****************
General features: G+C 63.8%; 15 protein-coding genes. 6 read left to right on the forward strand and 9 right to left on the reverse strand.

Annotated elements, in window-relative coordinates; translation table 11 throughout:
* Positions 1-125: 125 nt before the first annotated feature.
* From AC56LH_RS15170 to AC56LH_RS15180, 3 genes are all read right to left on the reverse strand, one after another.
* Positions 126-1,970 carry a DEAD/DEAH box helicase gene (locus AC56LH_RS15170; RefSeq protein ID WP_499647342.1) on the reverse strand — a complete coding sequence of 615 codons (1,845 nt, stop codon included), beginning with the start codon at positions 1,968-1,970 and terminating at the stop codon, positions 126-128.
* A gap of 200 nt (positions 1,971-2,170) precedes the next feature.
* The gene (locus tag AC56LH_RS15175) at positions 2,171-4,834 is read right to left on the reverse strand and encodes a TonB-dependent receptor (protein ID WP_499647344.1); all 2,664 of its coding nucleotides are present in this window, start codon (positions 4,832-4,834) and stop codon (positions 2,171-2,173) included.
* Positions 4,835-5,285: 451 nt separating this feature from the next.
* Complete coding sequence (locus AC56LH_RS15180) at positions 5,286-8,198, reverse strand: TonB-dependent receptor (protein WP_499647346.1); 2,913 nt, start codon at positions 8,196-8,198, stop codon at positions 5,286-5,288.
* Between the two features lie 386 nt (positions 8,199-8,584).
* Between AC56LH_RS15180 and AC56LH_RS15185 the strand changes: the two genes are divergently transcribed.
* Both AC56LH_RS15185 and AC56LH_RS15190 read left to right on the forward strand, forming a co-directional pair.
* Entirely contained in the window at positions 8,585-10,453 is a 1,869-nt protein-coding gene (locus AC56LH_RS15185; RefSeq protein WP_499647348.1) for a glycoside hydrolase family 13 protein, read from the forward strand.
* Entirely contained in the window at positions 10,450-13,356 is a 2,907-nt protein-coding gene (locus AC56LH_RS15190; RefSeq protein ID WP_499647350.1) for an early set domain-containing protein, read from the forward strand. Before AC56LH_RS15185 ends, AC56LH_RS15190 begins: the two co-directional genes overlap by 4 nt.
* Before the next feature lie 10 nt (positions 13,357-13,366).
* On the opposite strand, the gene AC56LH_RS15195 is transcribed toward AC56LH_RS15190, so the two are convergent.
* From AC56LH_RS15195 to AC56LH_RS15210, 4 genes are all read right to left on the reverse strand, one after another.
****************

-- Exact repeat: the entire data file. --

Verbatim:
General features: G+C 63.8%; 15 protein-coding genes. 6 read left to right on the forward strand and 9 right to left on the reverse strand.

Annotated elements, in window-relative coordinates; translation table 11 throughout:
* Positions 1-125: 125 nt before the first annotated feature.
* From AC56LH_RS15170 to AC56LH_RS15180, 3 genes are all read right to left on the reverse strand, one after another.
* Positions 126-1,970 carry a DEAD/DEAH box helicase gene (locus AC56LH_RS15170; RefSeq protein ID WP_499647342.1) on the reverse strand — a complete coding sequence of 615 codons (1,845 nt, stop codon included), beginning with the start codon at positions 1,968-1,970 and terminating at the stop codon, positions 126-128.
* A gap of 200 nt (positions 1,971-2,170) precedes the next feature.
* The gene (locus tag AC56LH_RS15175) at positions 2,171-4,834 is read right to left on the reverse strand and encodes a TonB-dependent receptor (protein ID WP_499647344.1); all 2,664 of its coding nucleotides are present in this window, start codon (positions 4,832-4,834) and stop codon (positions 2,171-2,173) included.
* Positions 4,835-5,285: 451 nt separating this feature from the next.
* Complete coding sequence (locus AC56LH_RS15180) at positions 5,286-8,198, reverse strand: TonB-dependent receptor (protein WP_499647346.1); 2,913 nt, start codon at positions 8,196-8,198, stop codon at positions 5,286-5,288.
* Between the two features lie 386 nt (positions 8,199-8,584).
* Between AC56LH_RS15180 and AC56LH_RS15185 the strand changes: the two genes are divergently transcribed.
* Both AC56LH_RS15185 and AC56LH_RS15190 read left to right on the forward strand, forming a co-directional pair.
* Entirely contained in the window at positions 8,585-10,453 is a 1,869-nt protein-coding gene (locus AC56LH_RS15185; RefSeq protein WP_499647348.1) for a glycoside hydrolase family 13 protein, read from the forward strand.
* Entirely contained in the window at positions 10,450-13,356 is a 2,907-nt protein-coding gene (locus AC56LH_RS15190; RefSeq protein ID WP_499647350.1) for an early set domain-containing protein, read from the forward strand. Before AC56LH_RS15185 ends, AC56LH_RS15190 begins: the two co-directional genes overlap by 4 nt.
* Before the next feature lie 10 nt (positions 13,357-13,366).
* On the opposite strand, the gene AC56LH_RS15195 is transcribed toward AC56LH_RS15190, so the two are convergent.
* From AC56LH_RS15195 to AC56LH_RS15210, 4 genes are all read right to left on the reverse strand, one after another.